The Role of Transversus Abdominis as Part of a Functional Core

You’ve probably heard that the transversus abdominis (TvA) is essential for core stability. You’ve heard right, but that’s only a small part of the whole story. The truth is, the TvA is *part* of a dynamic core (referring to the entire region from your neck to your hips).


Why Does Transversus Abdominis Get All of the Attention?

When healing a diastasis after birth, the transversus abdominis (TvA) gets a lot of attention. It is in the deepest layer of the abdomen and its function is to narrow and flatten the abdomen, which sounds pretty good to most people. A 1999 study by Hodges and Richardson concluded that in subjects with low back pain, they did not activate TvA as quickly as those without low back pain (1). The conclusion was drawn that we therefore must train people to activate TvA in an effort to decrease low back pain. But that extrapolation wasn’t fully accurate because further research showed us that nearly all muscles in the core show dysfunctional firing patterns when pain is present (2). This is because the core is a UNIT comprising multiple layers and muscles with various actions that need to work synergistically. If one or more part(s) isn’t working, the entire system falters. 


How Can Solely Activating the TvA Hinder Core Functionality?

Cueing the individual muscles doesn’t actually fix the system. We need to use the whole system! Isolating any of the players in the system prevents the team from working together. Sports analogies are ubiquitous, but they seem to resonate with people, so here goes: yes, you need a strong quarterback, but if the defensive line isn’t doing their job, it doesn’t really matter how well the QB throws. When the team works together, then each individual has greater success. When one side/player is weak, then the whole team suffers.


What is the Solution?

We now know that isolation of the muscles of the core doesn’t add up to full core function. The solution? Use your core the way you were designed. Step one in stopping the isolation is to STOP SUCKING IN. Check in with yourself right now: are you (inadvertently) preventing your core from functioning as a unit by holding your stomach in? If so, let it go and let yourself take a full diaphragmatic breath. (While you’re at it, you might as well unclench your jaw.)

When’s the last time you saw a toddler practice kegels in order to potty train? Or suck their belly button to their spine in order to figure out how to upright themselves? These are learned patterns that we practice rather than our innate movement patterns that are intuitively part of our human expression. The way we have evolved to move as bipedal creatures leaves us with our diaphragm on top of our pelvic floor and an intra-spinal stabilization system that allows us to brace in a task-specific way.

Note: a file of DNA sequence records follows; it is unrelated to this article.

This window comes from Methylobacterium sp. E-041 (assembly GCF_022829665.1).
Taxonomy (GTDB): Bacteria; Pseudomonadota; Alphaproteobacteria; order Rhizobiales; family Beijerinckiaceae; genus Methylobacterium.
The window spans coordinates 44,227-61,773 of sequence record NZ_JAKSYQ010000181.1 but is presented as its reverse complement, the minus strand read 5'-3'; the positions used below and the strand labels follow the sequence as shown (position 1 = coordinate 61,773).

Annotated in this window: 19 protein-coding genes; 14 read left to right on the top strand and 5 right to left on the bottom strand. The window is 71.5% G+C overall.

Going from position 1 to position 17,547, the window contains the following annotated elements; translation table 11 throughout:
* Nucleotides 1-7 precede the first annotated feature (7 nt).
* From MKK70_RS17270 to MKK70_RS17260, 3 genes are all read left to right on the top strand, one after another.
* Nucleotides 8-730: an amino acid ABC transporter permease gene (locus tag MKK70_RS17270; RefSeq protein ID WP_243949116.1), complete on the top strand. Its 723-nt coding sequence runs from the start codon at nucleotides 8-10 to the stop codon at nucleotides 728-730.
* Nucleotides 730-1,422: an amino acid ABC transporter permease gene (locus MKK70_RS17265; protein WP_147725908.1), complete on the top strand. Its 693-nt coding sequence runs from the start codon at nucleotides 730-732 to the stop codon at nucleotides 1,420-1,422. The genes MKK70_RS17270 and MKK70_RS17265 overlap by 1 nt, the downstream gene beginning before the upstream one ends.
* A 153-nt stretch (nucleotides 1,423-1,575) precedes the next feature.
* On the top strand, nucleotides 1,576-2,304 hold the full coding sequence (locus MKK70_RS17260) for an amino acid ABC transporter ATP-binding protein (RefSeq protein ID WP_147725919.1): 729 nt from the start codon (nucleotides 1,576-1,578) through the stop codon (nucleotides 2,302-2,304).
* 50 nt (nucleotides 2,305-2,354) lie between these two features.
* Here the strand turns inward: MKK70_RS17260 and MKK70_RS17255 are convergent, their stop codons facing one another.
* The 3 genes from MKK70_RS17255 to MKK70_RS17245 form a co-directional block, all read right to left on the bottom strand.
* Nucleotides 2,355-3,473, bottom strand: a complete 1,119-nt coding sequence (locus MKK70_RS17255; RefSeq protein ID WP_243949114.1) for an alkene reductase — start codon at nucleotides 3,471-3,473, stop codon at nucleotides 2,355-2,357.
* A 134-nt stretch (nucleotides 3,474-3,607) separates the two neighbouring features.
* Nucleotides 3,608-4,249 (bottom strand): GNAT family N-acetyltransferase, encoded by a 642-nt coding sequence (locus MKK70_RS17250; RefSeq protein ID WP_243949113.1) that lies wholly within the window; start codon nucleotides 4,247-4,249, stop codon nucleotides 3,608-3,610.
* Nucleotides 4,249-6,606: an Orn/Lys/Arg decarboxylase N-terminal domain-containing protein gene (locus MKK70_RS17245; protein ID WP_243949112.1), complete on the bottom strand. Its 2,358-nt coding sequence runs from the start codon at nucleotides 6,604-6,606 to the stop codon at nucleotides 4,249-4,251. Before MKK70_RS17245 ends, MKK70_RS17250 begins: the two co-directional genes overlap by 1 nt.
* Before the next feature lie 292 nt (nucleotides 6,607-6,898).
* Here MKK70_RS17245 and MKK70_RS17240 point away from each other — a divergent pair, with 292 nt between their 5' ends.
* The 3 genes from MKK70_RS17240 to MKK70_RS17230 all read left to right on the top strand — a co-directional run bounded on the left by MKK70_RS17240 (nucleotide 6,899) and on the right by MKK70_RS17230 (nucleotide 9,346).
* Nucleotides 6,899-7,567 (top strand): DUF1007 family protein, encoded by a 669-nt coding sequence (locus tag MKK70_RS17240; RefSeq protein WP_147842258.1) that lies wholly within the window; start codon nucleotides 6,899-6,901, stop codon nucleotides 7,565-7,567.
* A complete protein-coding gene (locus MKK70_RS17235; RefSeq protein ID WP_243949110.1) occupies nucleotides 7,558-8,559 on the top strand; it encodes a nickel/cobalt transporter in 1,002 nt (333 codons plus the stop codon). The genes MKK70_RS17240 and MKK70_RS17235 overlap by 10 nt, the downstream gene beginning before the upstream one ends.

Did you know babies are born with a diastasis of their rectus abdominis? If you think about the core as a functional unit, it makes sense that theirs isn’t fully developed at birth. Despite the fact that the diaphragm is formed around 6 weeks in utero, babies don’t truly utilize their diaphragm until they are earthside. The diastasis closes in the first few months of life as the diaphragm begins to work synergistically with the rest of the core (3, 4, 5). Knowing that at one point in your life, you’ve already closed the gap of a diastasis, wouldn’t it make sense to use the same principles (breath and innate movement patterns) to do so after giving birth? 

If you’re a professional and this doesn’t sound like what you learned in school: join the club. A lot of out-of-classroom studies, DNS courses, and patient care led us to stop sucking in and start using our core to its full potential (6, 7). Get signed up for the BIRTHFIT Education right away to learn more!

If you’re not a professional and this all sounds a little too esoteric, then get to a BIRTHFIT Leader ASAP and work with them one-on-one or set up a consult with one of our core and pelvic floor consultants.  You have all the tools you need, and we’re happy to help you figure out how to use them! 


Lindsay Mumma, DC


@lindsaymumma @trianglecrc



  1. PW Hodges and CA Richardson. “Altered trunk muscle recruitment in people with low back pain with upper limb movement at different speeds.” Archives of physical medicine and rehabilitation 80 (1999): 1005-1012.
  2. Dionne, C. “How Are We Still Getting It Wrong: Abdominal Hollowing vs. Bracing”. Breaking Muscle.


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